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Harvard Law School, In Violation Of Title IX, Changes Its Sexual Assault Policies

A U.S. Department of Education investigation found that Harvard Law School did not provide a "prompt and equitable response to complaints of sexual harassment and sexual assault."

Posted on December 30, 2014, at 2:01 p.m. ET

Brian Snyder / Reuters

A security guard patrols a gate to the Yard at Harvard University in Cambridge, Massachusetts on Oct. 4.

The U.S Department of Education on Tuesday announced that Harvard Law School has failed to respond appropriately to complaints of sexual harassment and sexual assault, as required by Title IX of the Education Amendments of 1972.

According to the Office for Civil Rights investigation, Harvard Law School did not provide an adequate response to complaints of sexual assault made by two students.

In one case, the school spent over a year making its final decision, and the alleged victim was not allowed to participate in the lengthy appeal process. The committee's initial ruling to expel the accused student was reversed, and the accusations of sexual assault were dismissed.

In an 18-page letter to the Dean of Harvard Law School, Martha C. Minow, Joel Berner, the regional director of the OCR, described the school's new sexual assault investigation policies and addressed the case in which the alleged victim was not provided an appeal, writing that "respondents were afforded the right to dispute Ad Board findings and to call and examine witnesses during the supplemental hearing process, while the Procedures did not afford any rights to complainants during this post-hearing process even though it could result in modified findings of fact and/or sanctions."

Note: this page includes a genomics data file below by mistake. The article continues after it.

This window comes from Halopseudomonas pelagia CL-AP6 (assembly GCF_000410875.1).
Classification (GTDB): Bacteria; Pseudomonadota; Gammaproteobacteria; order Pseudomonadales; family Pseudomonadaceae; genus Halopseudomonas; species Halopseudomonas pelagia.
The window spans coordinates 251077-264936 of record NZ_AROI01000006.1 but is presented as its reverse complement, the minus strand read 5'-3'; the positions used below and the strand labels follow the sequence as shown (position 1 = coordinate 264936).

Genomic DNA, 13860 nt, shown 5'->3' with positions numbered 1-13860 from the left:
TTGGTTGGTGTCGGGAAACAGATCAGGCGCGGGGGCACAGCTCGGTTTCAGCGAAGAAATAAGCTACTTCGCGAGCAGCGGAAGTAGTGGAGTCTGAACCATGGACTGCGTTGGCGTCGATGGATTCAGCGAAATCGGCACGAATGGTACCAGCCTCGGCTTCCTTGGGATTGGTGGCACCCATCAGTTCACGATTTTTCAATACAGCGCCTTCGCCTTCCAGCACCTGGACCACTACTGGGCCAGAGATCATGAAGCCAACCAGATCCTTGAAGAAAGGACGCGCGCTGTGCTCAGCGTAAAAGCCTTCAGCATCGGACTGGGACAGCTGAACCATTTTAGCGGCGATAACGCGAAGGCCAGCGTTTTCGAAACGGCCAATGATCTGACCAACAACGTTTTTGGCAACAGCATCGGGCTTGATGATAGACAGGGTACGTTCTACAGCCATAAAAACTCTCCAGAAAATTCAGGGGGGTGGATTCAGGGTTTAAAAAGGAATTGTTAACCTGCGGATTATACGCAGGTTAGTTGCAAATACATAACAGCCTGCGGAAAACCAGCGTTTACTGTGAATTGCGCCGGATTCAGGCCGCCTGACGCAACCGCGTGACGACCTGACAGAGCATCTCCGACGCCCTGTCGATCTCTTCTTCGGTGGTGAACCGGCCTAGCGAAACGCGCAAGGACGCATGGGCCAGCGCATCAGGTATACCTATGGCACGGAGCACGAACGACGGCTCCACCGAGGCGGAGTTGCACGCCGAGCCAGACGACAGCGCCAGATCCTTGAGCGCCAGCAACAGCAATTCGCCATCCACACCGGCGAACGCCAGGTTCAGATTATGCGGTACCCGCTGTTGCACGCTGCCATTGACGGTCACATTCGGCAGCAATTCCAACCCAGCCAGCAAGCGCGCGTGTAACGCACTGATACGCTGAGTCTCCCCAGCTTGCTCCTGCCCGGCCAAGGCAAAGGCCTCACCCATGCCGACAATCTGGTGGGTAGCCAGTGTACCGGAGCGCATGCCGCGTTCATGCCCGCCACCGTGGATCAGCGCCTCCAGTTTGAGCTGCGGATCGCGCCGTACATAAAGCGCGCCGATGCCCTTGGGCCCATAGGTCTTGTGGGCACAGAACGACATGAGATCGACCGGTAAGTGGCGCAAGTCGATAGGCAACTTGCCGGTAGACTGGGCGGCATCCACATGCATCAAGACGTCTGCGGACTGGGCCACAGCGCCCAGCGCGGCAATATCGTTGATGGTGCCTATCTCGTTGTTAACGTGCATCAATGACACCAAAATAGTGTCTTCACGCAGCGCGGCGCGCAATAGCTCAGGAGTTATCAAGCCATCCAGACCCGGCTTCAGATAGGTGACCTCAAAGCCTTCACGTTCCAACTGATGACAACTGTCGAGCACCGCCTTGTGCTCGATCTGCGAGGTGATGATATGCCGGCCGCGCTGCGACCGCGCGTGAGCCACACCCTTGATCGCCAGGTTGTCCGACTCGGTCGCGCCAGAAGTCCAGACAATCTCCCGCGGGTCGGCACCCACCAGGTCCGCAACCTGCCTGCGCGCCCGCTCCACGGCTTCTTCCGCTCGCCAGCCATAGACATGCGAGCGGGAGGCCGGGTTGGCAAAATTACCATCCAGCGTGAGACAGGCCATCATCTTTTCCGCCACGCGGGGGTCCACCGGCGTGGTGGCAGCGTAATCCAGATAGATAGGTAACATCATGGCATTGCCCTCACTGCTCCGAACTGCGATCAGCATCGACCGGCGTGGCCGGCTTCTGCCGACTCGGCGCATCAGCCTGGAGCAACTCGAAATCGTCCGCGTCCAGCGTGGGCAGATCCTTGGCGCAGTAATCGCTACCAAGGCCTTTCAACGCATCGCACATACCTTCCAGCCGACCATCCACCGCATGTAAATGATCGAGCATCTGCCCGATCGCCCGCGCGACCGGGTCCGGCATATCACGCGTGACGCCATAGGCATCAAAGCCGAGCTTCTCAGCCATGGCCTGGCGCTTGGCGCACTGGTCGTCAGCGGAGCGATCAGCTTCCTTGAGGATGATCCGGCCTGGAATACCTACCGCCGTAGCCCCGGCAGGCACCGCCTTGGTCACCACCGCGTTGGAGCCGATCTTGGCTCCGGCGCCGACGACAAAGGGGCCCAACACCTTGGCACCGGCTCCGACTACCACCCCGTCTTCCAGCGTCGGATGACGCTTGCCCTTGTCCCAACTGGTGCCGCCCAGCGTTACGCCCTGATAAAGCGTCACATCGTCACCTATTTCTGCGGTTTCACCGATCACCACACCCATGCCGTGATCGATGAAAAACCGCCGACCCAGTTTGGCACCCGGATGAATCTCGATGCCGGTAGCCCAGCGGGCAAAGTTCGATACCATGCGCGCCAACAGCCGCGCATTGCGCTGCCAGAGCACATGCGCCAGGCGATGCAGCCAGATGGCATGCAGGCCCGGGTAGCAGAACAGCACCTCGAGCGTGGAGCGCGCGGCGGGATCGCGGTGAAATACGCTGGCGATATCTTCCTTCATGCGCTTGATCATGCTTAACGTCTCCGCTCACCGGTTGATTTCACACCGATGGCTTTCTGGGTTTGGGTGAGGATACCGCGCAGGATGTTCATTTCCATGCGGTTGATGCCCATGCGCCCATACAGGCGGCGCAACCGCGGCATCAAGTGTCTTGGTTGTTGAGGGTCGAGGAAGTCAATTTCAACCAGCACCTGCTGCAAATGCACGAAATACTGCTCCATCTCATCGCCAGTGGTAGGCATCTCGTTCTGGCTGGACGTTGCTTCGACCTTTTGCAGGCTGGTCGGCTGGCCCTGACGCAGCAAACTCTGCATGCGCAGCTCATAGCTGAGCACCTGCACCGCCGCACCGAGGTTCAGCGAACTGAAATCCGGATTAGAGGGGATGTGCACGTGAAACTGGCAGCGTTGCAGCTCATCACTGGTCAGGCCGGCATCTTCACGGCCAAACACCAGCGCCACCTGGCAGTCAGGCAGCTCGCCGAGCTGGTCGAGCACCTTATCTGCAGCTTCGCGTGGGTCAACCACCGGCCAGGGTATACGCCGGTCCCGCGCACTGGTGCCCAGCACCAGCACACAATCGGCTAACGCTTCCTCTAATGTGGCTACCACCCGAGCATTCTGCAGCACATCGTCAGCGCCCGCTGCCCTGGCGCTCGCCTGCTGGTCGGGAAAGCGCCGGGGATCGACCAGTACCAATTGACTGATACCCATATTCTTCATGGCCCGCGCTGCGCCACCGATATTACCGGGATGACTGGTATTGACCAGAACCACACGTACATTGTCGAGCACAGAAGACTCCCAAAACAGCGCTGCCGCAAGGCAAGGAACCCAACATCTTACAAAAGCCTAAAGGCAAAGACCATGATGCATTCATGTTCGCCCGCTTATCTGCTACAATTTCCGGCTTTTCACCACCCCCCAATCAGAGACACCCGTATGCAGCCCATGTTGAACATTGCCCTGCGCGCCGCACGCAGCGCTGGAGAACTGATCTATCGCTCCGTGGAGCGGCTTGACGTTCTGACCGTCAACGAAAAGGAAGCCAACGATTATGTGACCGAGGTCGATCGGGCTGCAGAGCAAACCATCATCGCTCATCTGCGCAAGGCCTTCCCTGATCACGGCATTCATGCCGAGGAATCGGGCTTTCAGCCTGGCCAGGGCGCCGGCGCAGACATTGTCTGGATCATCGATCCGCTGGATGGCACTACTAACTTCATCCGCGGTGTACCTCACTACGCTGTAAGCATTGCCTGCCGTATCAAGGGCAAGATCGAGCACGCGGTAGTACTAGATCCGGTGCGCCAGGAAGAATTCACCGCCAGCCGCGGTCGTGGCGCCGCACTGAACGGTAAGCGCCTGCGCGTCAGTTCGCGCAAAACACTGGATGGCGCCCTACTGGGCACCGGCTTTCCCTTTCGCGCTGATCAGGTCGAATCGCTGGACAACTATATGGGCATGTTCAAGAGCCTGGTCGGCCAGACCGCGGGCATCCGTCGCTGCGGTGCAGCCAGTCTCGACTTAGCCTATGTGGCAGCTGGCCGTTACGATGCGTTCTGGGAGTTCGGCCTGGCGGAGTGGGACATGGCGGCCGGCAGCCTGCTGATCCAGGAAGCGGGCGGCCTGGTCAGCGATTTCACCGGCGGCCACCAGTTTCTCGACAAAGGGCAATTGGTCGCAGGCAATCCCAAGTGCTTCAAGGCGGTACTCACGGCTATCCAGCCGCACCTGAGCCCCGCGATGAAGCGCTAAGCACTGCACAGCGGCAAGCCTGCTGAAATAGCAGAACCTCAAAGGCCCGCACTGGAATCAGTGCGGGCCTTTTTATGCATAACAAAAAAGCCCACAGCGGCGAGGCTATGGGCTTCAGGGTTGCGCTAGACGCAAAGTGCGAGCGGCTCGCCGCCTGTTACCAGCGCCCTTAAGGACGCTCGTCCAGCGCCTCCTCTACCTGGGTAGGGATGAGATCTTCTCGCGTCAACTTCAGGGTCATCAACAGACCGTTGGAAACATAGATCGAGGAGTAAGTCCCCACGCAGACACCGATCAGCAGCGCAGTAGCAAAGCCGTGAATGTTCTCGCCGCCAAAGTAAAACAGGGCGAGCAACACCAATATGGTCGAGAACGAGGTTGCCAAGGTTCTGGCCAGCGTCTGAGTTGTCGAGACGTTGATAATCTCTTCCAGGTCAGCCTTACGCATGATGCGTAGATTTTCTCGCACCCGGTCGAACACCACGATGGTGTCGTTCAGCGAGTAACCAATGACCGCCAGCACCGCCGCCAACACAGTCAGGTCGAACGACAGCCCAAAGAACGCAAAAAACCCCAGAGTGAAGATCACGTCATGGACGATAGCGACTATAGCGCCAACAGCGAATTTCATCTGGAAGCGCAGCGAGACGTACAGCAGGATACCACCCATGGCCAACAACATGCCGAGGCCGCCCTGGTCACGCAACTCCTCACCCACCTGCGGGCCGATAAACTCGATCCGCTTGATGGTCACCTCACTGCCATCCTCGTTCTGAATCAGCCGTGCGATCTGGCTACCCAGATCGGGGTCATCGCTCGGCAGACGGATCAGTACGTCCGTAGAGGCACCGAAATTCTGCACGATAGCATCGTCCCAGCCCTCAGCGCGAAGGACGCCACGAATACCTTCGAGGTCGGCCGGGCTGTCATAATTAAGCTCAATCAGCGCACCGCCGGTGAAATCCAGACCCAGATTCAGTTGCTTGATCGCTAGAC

The entire letter to the dean is available here.

During the investigation, the Law School agreed to change its sexual harassment policies as required by Title IX.

"I am very pleased to bring to close one of our longest-running sexual violence investigations, and I congratulate Harvard Law School for now committing to comply with Title IX and immediately implement steps to provide a safe learning environment for its students," the assistant secretary for civil rights, Catherine E. Lhamon, said in a press release on Tuesday.

The revised Harvard Law policies will include include appeal rights for the alleged victim, as required by Title IX. The school will also designate a Title IX coordinator, and both students and staff will be trained in the new procedures. In addition, the school will conduct another review of sexual harassment complaints filed during 2012–13 and 2013–14.

The entire agreement is available below.